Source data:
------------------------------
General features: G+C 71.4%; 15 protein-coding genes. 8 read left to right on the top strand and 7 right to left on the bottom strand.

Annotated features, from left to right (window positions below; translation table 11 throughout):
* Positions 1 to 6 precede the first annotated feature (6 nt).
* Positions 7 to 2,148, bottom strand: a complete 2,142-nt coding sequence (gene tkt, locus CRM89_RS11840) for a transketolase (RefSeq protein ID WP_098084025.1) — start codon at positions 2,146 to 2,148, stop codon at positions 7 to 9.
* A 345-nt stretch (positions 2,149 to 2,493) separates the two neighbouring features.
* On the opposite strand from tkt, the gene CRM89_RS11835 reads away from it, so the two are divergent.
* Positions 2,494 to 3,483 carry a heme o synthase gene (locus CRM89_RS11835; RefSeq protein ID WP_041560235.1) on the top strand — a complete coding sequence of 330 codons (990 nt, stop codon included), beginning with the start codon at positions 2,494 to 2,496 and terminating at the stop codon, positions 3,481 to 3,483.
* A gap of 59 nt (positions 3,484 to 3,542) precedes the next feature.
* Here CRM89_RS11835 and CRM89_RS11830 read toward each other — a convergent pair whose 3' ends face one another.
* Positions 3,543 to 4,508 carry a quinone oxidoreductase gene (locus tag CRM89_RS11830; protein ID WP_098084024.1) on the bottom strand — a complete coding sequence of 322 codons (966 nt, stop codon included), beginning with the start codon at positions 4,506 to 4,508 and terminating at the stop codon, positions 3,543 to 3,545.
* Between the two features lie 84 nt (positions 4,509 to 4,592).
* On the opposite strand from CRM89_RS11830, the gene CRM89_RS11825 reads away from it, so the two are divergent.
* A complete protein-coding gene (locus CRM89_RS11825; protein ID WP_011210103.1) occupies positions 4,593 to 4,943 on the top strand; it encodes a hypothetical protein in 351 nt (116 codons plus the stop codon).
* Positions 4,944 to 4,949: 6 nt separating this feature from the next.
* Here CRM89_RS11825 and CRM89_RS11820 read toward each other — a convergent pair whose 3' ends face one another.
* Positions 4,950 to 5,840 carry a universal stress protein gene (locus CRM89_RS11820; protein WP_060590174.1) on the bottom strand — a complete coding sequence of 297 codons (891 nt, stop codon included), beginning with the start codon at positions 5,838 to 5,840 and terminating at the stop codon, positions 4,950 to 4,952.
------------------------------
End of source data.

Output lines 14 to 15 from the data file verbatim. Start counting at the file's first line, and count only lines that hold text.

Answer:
* Positions 4,944 to 4,949: 6 nt separating this feature from the next.
* Here CRM89_RS11825 and CRM89_RS11820 read toward each other — a convergent pair whose 3' ends face one another.